Ottawa: In a letter to the Office of the United States Trade Representative, the National Chief of the Assembly of First Nation urges the U.S. softwood lumber trade negotiator, Ambassador Richard Fisher, to visit Canada to see first hand the impact that Canadian forestry policy and practices are having on First Nation communities across Canada. Within the letter Matthew Coon Come explains how the elimination of trade mechanisms on the softwood lumber trade between Canada and the U.S. will pave the way for the further dumping of cheap Canadian lumber on the U.S. market. This in turn would lead to further cutting on lands under treaty or claimed by First Nations.
The National Chief states: "Under current conditions, the 'free' trade of softwood lumber would not benefit most First Nations. An open market with the United States will encourage further clear-cutting on aboriginal peoples' traditional lands and further violation of aboriginal rights." As example Matthew Coon Come describes how 80% of Canada's First Nation and Metis communities are located in forested areas and how 40% of aboriginal families are on social assistance, how communities are in desperate need of proper water and sewage facilities, medical assistance and housing. Yet the forestry industry takes in $25 billion annually from these very lands.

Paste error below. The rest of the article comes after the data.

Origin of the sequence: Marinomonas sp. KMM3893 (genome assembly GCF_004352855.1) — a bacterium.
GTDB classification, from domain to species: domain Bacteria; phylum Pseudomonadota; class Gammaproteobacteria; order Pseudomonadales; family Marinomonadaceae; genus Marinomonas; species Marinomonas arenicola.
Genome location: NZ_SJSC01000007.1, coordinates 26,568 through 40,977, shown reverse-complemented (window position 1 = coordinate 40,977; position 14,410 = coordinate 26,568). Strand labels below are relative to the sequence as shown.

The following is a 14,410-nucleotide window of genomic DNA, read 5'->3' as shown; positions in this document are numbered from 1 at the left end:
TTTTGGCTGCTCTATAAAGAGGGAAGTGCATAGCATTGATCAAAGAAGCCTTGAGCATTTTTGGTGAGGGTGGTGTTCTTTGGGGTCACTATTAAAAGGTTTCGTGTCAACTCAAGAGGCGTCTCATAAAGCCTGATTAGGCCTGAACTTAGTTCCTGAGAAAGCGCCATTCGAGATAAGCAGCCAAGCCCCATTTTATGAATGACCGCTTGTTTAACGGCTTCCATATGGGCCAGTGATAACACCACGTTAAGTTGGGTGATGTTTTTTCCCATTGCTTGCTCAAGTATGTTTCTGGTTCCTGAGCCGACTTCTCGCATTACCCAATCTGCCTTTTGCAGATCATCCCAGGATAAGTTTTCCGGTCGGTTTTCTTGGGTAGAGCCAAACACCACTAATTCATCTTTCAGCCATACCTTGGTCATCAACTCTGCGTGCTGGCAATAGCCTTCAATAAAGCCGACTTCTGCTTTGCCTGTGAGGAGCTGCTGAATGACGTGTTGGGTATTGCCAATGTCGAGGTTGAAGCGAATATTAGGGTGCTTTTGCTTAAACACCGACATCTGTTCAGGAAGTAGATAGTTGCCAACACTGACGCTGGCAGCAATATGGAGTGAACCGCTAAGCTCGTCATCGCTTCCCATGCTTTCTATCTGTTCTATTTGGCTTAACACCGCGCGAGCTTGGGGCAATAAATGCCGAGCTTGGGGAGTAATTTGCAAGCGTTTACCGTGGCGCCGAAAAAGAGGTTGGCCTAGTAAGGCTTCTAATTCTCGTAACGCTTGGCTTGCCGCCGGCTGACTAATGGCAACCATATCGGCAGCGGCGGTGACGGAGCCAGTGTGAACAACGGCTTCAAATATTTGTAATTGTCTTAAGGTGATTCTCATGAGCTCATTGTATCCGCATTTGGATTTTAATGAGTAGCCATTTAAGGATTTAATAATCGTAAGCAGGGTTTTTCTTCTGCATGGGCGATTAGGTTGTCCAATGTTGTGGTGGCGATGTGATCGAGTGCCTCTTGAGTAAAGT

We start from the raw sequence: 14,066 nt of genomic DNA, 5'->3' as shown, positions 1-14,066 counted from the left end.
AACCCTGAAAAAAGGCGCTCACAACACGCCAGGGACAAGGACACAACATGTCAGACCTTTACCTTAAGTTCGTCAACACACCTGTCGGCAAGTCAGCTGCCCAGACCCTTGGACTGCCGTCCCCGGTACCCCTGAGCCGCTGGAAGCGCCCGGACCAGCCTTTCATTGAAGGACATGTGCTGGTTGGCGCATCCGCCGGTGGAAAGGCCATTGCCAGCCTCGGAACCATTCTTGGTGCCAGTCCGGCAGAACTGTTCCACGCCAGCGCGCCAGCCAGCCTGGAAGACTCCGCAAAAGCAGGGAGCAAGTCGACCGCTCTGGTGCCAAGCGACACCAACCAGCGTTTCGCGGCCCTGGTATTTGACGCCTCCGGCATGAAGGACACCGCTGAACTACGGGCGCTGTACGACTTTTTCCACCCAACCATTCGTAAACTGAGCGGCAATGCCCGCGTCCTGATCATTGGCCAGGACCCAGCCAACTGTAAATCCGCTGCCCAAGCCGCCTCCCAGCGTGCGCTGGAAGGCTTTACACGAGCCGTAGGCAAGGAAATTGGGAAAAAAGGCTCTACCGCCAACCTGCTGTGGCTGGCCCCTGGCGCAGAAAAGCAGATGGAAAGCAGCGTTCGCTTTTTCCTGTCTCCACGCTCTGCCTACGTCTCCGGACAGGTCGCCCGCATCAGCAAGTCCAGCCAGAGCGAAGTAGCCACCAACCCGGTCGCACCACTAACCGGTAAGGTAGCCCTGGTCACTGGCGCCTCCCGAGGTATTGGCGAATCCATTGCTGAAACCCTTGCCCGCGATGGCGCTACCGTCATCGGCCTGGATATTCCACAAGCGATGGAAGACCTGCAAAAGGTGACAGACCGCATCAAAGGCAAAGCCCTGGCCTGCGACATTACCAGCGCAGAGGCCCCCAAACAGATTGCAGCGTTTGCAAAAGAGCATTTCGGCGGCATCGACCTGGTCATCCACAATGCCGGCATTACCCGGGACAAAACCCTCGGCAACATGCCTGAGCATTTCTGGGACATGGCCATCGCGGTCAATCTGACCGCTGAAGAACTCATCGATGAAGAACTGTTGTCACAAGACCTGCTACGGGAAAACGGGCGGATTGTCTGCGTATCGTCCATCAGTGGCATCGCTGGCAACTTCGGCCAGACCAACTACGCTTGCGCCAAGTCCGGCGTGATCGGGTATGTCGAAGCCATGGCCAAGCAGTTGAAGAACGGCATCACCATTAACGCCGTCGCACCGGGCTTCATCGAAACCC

The National Chief then concludes that Canadian governments, by granting exclusive timber rights to forestry companies with artificially low stumpage fees and by its failure to account for the cost of damages caused by the industry to the constitutional and international rights of First Nations, is providing an enormous subsidy to the Canadian forestry industry. "Aboriginal peoples", Coon Come stated in reference to his letter to the U.S. trade negotiator, " will no longer remain silent while the federal government negotiates international trade deals at our expense. This is why I have asked Ambassador Fisher to come to Canada." He added, "Americans need to understand that their cheap Canadian 2 x 4s are contributing to our enduring social and economic hardship."
Signed in 1996, the Canada/U.S. Softwood Lumber Agreement, places duties on Canadian softwood lumber exports. The agreement will expire March 31st 2001, and if not renegotiated legal challenges on both sides of the border will mostly ensue.